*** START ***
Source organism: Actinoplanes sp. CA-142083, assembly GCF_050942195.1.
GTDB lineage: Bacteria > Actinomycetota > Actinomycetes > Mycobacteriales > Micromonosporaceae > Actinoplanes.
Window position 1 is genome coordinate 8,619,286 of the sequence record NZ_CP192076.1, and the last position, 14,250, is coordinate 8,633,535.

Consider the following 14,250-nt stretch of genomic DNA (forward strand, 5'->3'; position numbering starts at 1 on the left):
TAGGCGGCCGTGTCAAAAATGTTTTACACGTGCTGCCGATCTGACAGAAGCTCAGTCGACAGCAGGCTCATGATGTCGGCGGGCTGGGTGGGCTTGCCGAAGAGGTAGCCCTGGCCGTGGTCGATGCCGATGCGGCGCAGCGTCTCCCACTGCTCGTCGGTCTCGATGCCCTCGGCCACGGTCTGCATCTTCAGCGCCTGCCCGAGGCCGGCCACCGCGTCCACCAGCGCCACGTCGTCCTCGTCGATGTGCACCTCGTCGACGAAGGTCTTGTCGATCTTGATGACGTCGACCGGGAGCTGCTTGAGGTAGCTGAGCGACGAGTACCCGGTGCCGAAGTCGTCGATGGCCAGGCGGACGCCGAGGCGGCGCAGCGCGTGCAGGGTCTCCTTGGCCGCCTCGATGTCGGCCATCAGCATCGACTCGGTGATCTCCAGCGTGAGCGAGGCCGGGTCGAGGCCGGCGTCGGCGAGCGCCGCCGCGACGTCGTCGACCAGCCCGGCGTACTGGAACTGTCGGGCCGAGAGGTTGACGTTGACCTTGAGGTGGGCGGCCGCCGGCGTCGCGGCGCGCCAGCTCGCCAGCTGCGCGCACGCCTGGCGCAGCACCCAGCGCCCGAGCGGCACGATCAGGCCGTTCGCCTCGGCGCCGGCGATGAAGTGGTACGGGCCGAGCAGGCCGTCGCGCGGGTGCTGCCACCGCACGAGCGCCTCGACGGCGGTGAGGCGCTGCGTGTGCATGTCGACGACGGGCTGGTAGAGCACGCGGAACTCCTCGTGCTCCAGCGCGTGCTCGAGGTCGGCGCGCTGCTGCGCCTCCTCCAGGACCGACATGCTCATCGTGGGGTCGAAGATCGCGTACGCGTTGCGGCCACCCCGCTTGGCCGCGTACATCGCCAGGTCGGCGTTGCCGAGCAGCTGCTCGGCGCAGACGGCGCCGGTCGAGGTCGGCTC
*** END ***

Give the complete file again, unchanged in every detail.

Source organism: Actinoplanes sp. CA-142083, assembly GCF_050942195.1.
GTDB lineage: Bacteria > Actinomycetota > Actinomycetes > Mycobacteriales > Micromonosporaceae > Actinoplanes.
Window position 1 is genome coordinate 8,619,286 of the sequence record NZ_CP192076.1, and the last position, 14,250, is coordinate 8,633,535.

Consider the following 14,250-nt stretch of genomic DNA (forward strand, 5'->3'; position numbering starts at 1 on the left):
TAGGCGGCCGTGTCAAAAATGTTTTACACGTGCTGCCGATCTGACAGAAGCTCAGTCGACAGCAGGCTCATGATGTCGGCGGGCTGGGTGGGCTTGCCGAAGAGGTAGCCCTGGCCGTGGTCGATGCCGATGCGGCGCAGCGTCTCCCACTGCTCGTCGGTCTCGATGCCCTCGGCCACGGTCTGCATCTTCAGCGCCTGCCCGAGGCCGGCCACCGCGTCCACCAGCGCCACGTCGTCCTCGTCGATGTGCACCTCGTCGACGAAGGTCTTGTCGATCTTGATGACGTCGACCGGGAGCTGCTTGAGGTAGCTGAGCGACGAGTACCCGGTGCCGAAGTCGTCGATGGCCAGGCGGACGCCGAGGCGGCGCAGCGCGTGCAGGGTCTCCTTGGCCGCCTCGATGTCGGCCATCAGCATCGACTCGGTGATCTCCAGCGTGAGCGAGGCCGGGTCGAGGCCGGCGTCGGCGAGCGCCGCCGCGACGTCGTCGACCAGCCCGGCGTACTGGAACTGTCGGGCCGAGAGGTTGACGTTGACCTTGAGGTGGGCGGCCGCCGGCGTCGCGGCGCGCCAGCTCGCCAGCTGCGCGCACGCCTGGCGCAGCACCCAGCGCCCGAGCGGCACGATCAGGCCGTTCGCCTCGGCGCCGGCGATGAAGTGGTACGGGCCGAGCAGGCCGTCGCGCGGGTGCTGCCACCGCACGAGCGCCTCGACGGCGGTGAGGCGCTGCGTGTGCATGTCGACGACGGGCTGGTAGAGCACGCGGAACTCCTCGTGCTCCAGCGCGTGCTCGAGGTCGGCGCGCTGCTGCGCCTCCTCCAGGACCGACATGCTCATCGTGGGGTCGAAGATCGCGTACGCGTTGCGGCCACCCCGCTTGGCCGCGTACATCGCCAGGTCGGCGTTGCCGAGCAGCTGCTCGGCGCAGACGGCGCCGGTCGAGGTCGGCTC